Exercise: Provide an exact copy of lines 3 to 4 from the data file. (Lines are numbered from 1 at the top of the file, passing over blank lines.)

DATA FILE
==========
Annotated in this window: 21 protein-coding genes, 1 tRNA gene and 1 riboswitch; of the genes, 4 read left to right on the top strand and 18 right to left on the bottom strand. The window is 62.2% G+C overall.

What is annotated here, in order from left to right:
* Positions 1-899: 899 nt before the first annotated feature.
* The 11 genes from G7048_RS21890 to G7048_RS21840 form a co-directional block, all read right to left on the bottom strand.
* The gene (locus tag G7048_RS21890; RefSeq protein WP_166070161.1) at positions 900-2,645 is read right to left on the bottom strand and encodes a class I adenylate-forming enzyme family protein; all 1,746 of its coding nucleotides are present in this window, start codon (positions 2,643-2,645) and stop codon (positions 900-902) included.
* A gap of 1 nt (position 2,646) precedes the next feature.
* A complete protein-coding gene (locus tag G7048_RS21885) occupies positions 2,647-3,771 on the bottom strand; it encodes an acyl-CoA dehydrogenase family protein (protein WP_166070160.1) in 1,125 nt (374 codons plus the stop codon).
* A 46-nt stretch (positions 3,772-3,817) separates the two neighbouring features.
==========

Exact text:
* Positions 1-899: 899 nt before the first annotated feature.
* The 11 genes from G7048_RS21890 to G7048_RS21840 form a co-directional block, all read right to left on the bottom strand.